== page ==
Bastrop State Park that is. Just on the outskirts of Bastrop, Texas, near a busy crossroads with a Buc-ee’s located just outside the park entrance. It is about 3.5 hours by car from Fort Worth, It wasn’t exactly like living the country life but we did stay in a Civilian Conservation Corps (CCC) cabin situated in a cluster of old cabins inside the park built back in 1934. Most recently these cabins survived fire and flood so expect they will be around for another eighty years or more. The loblolly pines or what Texans call the lost pines didn’t fare so well but they are slowly coming back after seven years of steady growth.
Our cabin was originally built of reddish colored boulders and the inside surprised us with a wood-burning fireplace with a hand carved mantel. The rest of the cabin was sparse but we were able to cook several meals and there was a bed with linens along with fresh towels and an indoor bathroom so we didn’t rough it much. There is a photograph of the men who built the cabins hanging on the wall inside the cabin. RM said the crew looked hungry as all of them in the photograph were pencil thin by today’s standards. We really need to do something about this high fructose corn syrup diet that is literally killing us.
We explored the town of Bastrop before checking into the cabin and enjoyed walking the downtown street full of tiny shops and cafes as well as a leisurely stroll along the Colorado River. We stopped for a craft beer and free popcorn at the Bastrop Beer Company grand opening. That night, back at the ol’ campgrounds, we built a fire outside in the pit as well as inside in the CCC built fireplace. RM likes to burn crap, a lot of crap. It was a bit smokey in the cabin but the ambiance was nice and my leather purse still carries that aroma one week after the trip.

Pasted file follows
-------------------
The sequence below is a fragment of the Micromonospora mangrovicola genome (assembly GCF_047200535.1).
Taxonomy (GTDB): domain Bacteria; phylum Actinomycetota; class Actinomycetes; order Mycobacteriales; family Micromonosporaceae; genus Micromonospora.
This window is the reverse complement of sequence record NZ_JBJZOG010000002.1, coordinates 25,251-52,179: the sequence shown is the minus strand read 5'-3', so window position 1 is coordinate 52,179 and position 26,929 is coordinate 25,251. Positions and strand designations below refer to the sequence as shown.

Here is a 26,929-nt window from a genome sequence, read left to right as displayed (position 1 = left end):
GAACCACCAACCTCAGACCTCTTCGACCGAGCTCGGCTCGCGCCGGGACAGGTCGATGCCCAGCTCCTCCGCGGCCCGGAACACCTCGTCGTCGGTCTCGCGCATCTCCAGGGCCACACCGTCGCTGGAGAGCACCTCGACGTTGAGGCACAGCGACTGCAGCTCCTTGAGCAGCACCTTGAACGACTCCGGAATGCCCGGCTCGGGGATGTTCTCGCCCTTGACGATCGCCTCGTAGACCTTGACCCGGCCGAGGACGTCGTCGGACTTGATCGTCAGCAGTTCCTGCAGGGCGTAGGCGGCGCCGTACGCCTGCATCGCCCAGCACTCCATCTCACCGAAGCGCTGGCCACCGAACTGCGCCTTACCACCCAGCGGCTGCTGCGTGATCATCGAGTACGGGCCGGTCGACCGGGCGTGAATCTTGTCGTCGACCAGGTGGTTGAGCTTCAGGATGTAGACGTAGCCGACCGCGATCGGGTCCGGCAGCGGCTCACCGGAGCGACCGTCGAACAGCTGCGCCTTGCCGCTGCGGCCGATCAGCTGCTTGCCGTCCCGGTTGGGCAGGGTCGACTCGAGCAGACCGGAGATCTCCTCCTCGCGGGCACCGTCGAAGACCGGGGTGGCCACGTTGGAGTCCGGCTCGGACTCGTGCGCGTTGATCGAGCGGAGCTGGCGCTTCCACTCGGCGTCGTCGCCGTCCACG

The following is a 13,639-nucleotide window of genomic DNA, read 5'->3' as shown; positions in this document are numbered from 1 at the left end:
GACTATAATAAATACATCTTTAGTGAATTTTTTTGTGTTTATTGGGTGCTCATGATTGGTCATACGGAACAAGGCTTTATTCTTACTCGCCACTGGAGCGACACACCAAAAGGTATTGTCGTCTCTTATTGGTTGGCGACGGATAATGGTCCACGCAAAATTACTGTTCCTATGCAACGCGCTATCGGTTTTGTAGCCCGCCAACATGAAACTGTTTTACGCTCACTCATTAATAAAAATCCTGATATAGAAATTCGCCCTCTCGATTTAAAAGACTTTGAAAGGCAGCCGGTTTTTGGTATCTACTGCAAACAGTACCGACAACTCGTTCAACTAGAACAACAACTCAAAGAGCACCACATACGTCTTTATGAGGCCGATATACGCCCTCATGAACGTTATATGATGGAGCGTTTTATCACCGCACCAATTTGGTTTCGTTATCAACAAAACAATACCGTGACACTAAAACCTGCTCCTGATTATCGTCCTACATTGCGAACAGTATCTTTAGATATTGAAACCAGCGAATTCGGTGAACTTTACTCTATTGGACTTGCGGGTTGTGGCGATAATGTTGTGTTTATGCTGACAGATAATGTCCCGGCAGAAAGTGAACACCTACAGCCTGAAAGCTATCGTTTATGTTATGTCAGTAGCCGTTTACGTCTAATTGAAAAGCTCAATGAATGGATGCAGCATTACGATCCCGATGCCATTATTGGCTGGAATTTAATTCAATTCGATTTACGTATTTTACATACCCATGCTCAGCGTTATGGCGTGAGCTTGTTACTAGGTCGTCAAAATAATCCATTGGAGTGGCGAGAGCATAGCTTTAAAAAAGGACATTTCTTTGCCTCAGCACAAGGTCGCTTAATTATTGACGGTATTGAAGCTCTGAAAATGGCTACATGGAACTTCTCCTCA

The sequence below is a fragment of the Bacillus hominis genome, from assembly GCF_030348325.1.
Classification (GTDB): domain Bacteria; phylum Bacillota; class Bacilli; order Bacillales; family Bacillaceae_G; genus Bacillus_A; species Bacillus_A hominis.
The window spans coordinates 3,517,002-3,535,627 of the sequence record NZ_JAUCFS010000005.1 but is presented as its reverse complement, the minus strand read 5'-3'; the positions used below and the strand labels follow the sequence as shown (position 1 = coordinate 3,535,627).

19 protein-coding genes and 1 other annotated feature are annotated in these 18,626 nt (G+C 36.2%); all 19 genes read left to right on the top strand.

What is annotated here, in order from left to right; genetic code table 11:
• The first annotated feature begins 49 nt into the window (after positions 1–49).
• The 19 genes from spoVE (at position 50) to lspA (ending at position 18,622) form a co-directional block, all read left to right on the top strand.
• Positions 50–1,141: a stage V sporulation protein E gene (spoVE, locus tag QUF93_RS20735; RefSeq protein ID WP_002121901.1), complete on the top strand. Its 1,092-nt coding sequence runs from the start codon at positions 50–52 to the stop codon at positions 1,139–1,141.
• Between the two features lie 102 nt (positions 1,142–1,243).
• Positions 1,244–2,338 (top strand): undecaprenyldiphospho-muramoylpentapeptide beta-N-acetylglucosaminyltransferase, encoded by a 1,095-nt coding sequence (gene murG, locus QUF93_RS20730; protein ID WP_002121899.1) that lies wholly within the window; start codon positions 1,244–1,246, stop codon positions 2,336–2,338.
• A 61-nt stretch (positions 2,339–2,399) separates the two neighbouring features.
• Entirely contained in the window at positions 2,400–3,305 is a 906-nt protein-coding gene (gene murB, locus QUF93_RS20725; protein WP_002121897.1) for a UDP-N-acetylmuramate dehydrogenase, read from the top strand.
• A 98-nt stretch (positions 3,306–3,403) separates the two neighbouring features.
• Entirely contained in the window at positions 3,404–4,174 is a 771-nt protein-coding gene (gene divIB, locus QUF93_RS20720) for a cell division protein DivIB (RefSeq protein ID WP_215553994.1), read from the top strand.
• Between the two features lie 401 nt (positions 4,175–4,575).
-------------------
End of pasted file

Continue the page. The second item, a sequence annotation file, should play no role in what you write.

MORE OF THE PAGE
The next morning we headed into Bastrop for their regular Saturday morning farmer’s market. It is held next to the town’s art center so after buying up some fresh fennel, spring onions and greens, we checked out the local art gallery. We noticed lots of scenes of the area including a painting of the cool bridge that crosses over the Colorado River in Bastrop. There is a walking path on the bridge so you can walk over if you have time.
After that, we were hungry so we headed to Smithville to check out the town where Hope Floats was filmed. We ate at the Comfort Cafe,a donation based restaurant, that supports people who are recovering from addiction. Whoever runs the kitchen knows how to cook high quality locally sourced food and their coffee is better than any Starbucks. Don’t miss looking into the dessert case.
We walked around Smithville but it started to rain. We did discover many of the buildings and the gazebo from the film but then headed back to the park for a nap and couple of hours of reading. The weather cleared a bit so we drove inside the park to find the trail head that leads to the CCC built outlook over the park, about a 2-mile-trek up and back.
The humidity was high so it was a little sweaty but nothing like how that hike would be in the middle of summer. Don’t do the trail when the sun is out as there is not a lot of shade but in April there were so many wildflowers everywhere we walked and nice cloud cover. Thank you Lady Bird Johnson for the gift of wildflowers in Texas. We made it to the top of the outlook for a pretty view out over the park and then quickly we trekked back down as a thunderstorm was headed our way. We returned back to the car just in time to not get drenched. We thought about going out to dinner but the sound of the rain on the roof of the old cabin was so peaceful and we had plenty of food on hand to prepare dinner so we just stayed in by the fire. Nice.
Just the kind of birthday week-end a Red Dirt Girl likes.